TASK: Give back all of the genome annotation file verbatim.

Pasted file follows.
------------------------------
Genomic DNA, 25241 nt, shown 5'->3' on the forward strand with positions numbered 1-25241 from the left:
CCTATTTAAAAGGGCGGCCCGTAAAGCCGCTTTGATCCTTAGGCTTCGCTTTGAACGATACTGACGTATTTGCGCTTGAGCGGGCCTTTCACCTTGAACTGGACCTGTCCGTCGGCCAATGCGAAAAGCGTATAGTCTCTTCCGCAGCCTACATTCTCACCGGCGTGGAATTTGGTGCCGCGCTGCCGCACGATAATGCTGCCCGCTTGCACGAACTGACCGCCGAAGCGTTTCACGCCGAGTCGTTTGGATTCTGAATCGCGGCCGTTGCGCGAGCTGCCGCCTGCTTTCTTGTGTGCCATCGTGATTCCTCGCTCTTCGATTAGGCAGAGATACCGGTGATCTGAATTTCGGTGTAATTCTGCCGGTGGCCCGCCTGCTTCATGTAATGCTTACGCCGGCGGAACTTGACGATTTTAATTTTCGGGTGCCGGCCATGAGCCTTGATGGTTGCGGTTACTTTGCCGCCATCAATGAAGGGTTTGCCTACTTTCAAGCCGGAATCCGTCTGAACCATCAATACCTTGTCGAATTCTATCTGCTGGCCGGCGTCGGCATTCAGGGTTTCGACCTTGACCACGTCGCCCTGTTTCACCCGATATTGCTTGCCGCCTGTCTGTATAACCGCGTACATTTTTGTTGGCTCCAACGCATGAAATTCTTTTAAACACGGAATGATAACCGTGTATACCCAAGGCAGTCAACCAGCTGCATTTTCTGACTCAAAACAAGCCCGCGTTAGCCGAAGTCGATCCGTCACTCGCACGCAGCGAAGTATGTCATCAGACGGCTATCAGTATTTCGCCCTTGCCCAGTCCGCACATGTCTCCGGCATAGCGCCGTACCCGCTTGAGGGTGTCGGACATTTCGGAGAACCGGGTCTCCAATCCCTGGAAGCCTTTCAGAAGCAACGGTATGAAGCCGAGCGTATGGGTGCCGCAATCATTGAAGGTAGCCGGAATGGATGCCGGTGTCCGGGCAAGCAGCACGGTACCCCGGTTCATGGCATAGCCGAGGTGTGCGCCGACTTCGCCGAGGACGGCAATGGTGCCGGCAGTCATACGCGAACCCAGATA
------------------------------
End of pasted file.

Genomic DNA, 25241 nt, shown 5'->3' on the forward strand with positions numbered 1-25241 from the left:
CCTATTTAAAAGGGCGGCCCGTAAAGCCGCTTTGATCCTTAGGCTTCGCTTTGAACGATACTGACGTATTTGCGCTTGAGCGGGCCTTTCACCTTGAACTGGACCTGTCCGTCGGCCAATGCGAAAAGCGTATAGTCTCTTCCGCAGCCTACATTCTCACCGGCGTGGAATTTGGTGCCGCGCTGCCGCACGATAATGCTGCCCGCTTGCACGAACTGACCGCCGAAGCGTTTCACGCCGAGTCGTTTGGATTCTGAATCGCGGCCGTTGCGCGAGCTGCCGCCTGCTTTCTTGTGTGCCATCGTGATTCCTCGCTCTTCGATTAGGCAGAGATACCGGTGATCTGAATTTCGGTGTAATTCTGCCGGTGGCCCGCCTGCTTCATGTAATGCTTACGCCGGCGGAACTTGACGATTTTAATTTTCGGGTGCCGGCCATGAGCCTTGATGGTTGCGGTTACTTTGCCGCCATCAATGAAGGGTTTGCCTACTTTCAAGCCGGAATCCGTCTGAACCATCAATACCTTGTCGAATTCTATCTGCTGGCCGGCGTCGGCATTCAGGGTTTCGACCTTGACCACGTCGCCCTGTTTCACCCGATATTGCTTGCCGCCTGTCTGTATAACCGCGTACATTTTTGTTGGCTCCAACGCATGAAATTCTTTTAAACACGGAATGATAACCGTGTATACCCAAGGCAGTCAACCAGCTGCATTTTCTGACTCAAAACAAGCCCGCGTTAGCCGAAGTCGATCCGTCACTCGCACGCAGCGAAGTATGTCATCAGACGGCTATCAGTATTTCGCCCTTGCCCAGTCCGCACATGTCTCCGGCATAGCGCCGTACCCGCTTGAGGGTGTCGGACATTTCGGAGAACCGGGTCTCCAATCCCTGGAAGCCTTTCAGAAGCAACGGTATGAAGCCGAGCGTATGGGTGCCGCAATCATTGAAGGTAGCCGGAATGGATGCCGGTGTCCGGGCAAGCAGCACGGTACCCCGGTTCATGGCATAGCCGAGGTGTGCGCCGACTTCGCCGAGGACGGCAATGGTGCCGGCAGTCATACGCGAACCCAGATA